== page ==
Later, working alone, Carey completed the lyrics and Afanasieff recorded all the instruments.

Then things became complicated. Carey was married at the time to Tommy Mottola, head of Sony Music. They broke up in 1997 and her relationship with Afanasieff, who kept working for Mottola, became a casualty of that fractured marriage.

Afanasieff told Rothschild that he and Carey didn’t speak for about two decades until she called him around the time of the song’s 25th anniversary, asking for the co-writer’s permission to use the “All I Want for Christmas is You” lyrics in a children’s book.

That business call didn’t lead to a thaw. Afanasieff says it seems his contributions have been written out of Carey’s telling of the song’s creation. No co-writer was mentioned during her “Good Morning America” interview last month.

“I was working on it by myself so I was writing on this little Casio keyboard, writing down words and thinking about, ‘What do I think about Christmas? What do I love? What do I want? What do I dream of?” she says. “And that’s what started it.”

At the time the song was written, Carey wasn’t a keyboard player and didn’t know how to write music, Afanasieff has said. Carey’s spokeswoman did not respond to an interview request.

Afanasieff sounds almost bewildered by the turn of events. He told Variety in 1999 that every holiday season he has to defend himself against people who don’t believe he co-wrote the song. He’s even gotten death threats.

“Mariah has been very wonderful, positive and a force of nature,” he told Variety’s Chris Willman. “She’s the one that made the song a hit and she’s awesome. But she definitely does not share credit where credit is due. As a result, it has really hurt my reputation and, as a result, has left me with a bittersweet taste in my mouth.”

Last month, songwriters Andy Stone and Troy Powers sued Carey and Afanasieff in federal court in California, seeking $20 million in copyright infringement and citing their own 1989 country song, “All I Want for Christmas is You.” They had dropped a previous effort.

Their song has a similar theme, with a narrator desiring a love interest before Christmas comforts. The writers cite an “overwhelming likelihood” the Carey and Afanasieff had heard their song.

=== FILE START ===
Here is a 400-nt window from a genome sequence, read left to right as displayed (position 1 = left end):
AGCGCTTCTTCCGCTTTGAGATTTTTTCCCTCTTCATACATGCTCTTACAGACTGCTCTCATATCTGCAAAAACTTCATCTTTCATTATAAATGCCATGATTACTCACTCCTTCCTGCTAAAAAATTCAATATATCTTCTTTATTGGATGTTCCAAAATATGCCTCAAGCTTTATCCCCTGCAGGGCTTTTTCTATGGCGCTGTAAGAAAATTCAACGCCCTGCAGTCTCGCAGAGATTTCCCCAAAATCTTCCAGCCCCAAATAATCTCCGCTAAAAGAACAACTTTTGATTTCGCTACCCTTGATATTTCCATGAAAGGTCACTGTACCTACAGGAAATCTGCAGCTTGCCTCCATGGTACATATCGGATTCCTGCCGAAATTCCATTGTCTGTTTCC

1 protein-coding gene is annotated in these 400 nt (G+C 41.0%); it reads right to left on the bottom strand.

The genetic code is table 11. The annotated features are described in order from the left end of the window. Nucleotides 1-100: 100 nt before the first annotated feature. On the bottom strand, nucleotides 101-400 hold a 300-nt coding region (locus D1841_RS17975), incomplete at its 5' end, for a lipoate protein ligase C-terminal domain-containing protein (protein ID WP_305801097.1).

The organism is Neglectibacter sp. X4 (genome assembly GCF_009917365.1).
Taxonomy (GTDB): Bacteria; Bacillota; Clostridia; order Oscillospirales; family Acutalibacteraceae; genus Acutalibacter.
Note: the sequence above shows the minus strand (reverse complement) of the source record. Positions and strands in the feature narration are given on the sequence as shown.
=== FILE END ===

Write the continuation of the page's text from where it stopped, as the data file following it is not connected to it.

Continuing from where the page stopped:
The two songs have no musical similarities, Berklee’s Bennett says, and the theme is hardly unique. He pointed out Bing Crosby’s “You’re All I Want for Christmas,” Carla Thomas’ “All I Want for Christmas is You” and Buck Owens’ “All I Want for Christmas, Dear, is You.”

Says the musicologist: “It’s nonsense.”

In his podcast appearance, Afanasieff noted how Foster once told him that “All I Want for Christmas is You” was the last song to enter the Christmas canon and “that vault is sealed.”

Foster told AP he exaggerated a little, but not a lot. Writing a new holiday song is brutally hard, since you’re competing with not just current hits but hundreds of years of songs and memories. The old classics never go away. Only 10 entries on Billboard’s last Hot 100 of holiday songs last year were written after “All I Want for Christmas is You.”

“I just stay away from them, because they scare me,” Foster says. “Lyrically, it’s sort of all been done before — better than I can ever do.”

A holiday album Foster and his wife, Katharine McPhee, released recently sticks with the standards, plus Foster’s own 1989 song, “Grown-Up Christmas List.”

A handful of more contemporary songs have shown potential staying power, like Ariana Grande’s “Santa Tell Me” from 2014, Kelly Clarkson’s “Underneath the Tree” from 2013, Gwen Stefani & Blake Shelton’s “You Make it Feel Like Christmas” from 2017 and Taylor Swift’s “Christmas Tree Farm” from 2019.

While he appreciates Foster’s compliment, Afanasieff told Rothschild that he hoped others don’t take it to heart.

“I urge songwriters every year,” he says. “It’s time to write the next ‘All I Want for Christmas is You.’”

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David Bauder writes about media, music and entertainment for The Associated Press. Follow him at http://twitter.com/dbauder